Give the Rohingya hope for a future, urges UNHCR chief
COX’S BAZAR, Bangladesh – Encouraged by talks in Bangladesh and Myanmar, UN High Commissioner for Refugees Filippo Grandi today called for more opportunities for Myanmar refugees in Bangladesh, alongside action to improve conditions back home to support sustainable returns.
The High Commissioner wrapped up his visit to Bangladesh on Tuesday after meeting with Rohingya refugees in Cox’s Bazar.
In Kutupalong refugee camp, Rohingya refugees told him that after spending 26 years in exile, they had very little hope left.
“We need to be able to plan our future. No one can prosper if there are no opportunities,” said one refugee. “Our children need to receive accredited education that will allow them to enter institutions of higher learning. Opportunities must be made available for employment.”
The High Commissioner noted that during his meeting with Bangladeshi Prime Minister Sheikh Hasina, “she said she wished to improve the conditions of refugees in the country. We will work for that improvement – trying to give you more opportunities, especially in employment."
He also met a refugee who recently arrived after fleeing the violence in northern Rakhine state last October. Arefa, 25, escaped with her three daughters and fellow villagers after her house was razed and her husband arrested. She has not heard from him since.
Hosted by a refugee family in Kutupalong camp, the family receives food rations and the eldest girl, eight-year-old Rubina, is attending school nearby. Arefa is currently learning to make tooth-cleaning powder in a UNHCR-supported vocational training, but her immediate concern is finding her husband.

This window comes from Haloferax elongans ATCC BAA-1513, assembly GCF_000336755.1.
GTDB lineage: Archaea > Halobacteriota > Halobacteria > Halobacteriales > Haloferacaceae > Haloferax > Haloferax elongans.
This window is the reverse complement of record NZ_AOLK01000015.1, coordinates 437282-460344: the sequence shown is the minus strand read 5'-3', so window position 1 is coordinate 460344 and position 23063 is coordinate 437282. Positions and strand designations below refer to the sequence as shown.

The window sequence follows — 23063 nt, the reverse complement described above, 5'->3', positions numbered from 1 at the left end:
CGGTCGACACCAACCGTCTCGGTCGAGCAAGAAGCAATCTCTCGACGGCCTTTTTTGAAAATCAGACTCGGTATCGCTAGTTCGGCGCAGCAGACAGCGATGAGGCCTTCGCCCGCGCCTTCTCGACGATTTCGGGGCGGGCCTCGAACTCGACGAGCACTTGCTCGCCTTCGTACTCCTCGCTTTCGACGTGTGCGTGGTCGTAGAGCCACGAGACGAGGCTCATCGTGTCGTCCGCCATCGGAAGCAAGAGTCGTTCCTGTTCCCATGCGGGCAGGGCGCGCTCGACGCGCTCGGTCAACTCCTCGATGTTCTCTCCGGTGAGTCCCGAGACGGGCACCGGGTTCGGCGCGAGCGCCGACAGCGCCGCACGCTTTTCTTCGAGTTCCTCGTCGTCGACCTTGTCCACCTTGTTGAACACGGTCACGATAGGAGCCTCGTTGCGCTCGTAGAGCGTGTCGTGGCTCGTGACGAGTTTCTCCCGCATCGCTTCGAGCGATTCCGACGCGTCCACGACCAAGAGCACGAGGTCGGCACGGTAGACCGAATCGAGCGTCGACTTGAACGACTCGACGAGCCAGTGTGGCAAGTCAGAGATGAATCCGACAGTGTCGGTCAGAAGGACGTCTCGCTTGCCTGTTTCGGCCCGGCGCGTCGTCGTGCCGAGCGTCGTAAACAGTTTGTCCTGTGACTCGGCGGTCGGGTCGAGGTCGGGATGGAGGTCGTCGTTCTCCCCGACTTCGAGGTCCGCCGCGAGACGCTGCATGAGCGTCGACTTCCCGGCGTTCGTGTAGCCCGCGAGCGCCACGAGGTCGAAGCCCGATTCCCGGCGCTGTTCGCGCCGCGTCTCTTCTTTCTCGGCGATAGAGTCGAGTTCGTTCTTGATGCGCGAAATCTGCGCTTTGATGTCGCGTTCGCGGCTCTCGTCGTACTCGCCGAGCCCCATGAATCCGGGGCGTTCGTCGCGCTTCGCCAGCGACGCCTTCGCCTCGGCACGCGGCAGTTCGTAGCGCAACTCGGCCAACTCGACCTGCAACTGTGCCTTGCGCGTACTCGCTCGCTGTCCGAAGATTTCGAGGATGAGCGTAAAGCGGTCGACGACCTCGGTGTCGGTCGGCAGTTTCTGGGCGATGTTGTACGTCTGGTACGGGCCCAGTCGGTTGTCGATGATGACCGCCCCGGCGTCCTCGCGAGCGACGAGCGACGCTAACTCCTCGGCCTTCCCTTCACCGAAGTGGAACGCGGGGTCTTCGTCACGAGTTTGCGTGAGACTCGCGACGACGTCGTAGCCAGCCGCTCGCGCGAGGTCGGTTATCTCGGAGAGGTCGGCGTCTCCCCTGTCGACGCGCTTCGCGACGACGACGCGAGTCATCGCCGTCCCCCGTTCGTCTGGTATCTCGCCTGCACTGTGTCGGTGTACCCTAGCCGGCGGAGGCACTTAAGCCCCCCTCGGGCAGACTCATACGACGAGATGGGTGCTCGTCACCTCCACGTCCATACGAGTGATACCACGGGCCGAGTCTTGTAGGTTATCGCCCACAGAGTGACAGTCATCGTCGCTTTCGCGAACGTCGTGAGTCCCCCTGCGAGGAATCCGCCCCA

“First, she needs to know where her husband is. Her husband needs to be free from prison and she has to have a house to go back to, land on which to rebuild her house,” said Grandi. “These are all things that I have seen in Myanmar and all things that we are working on on the other side.”
The High Commissioner was in Myanmar last week, talking to displaced and stateless people in Rakhine state. In discussions with State Counsellor Aung San Suu Kyi, she pledged her commitment to pursue the citizenship verification exercise and to implement the interim recommendations of the Advisory Commission for Rakhine State, which call for greater freedom of movement and access to services for the Rohingya.
"Opportunities must be made available for employment.”
“My meetings with two strong women leaders – one in Myanmar, one in Bangladesh – make me hopeful that those solutions can be pursued,” said Grandi. “We should not underestimate the multiple challenges but it’s clear that the future of Rakhine state is one of peaceful co-existence between communities.”
Thanking Bangladesh for hosting waves of refugees from Myanmar over several decades, Grandi offered UNHCR’s expertise in biometric registration to help document the Rohingya refugees living in and outside camps.
“This can help to improve assistance and protection no matter where they are, and also help with planning for any eventual voluntary return,” said the UNHCR chief.
Some 350,000 Rohingya have fled Myanmar in search of protection in Bangladesh, including an estimated 74,000 who arrived in late 2016 as a result of a security crackdown in northern Rakhine state.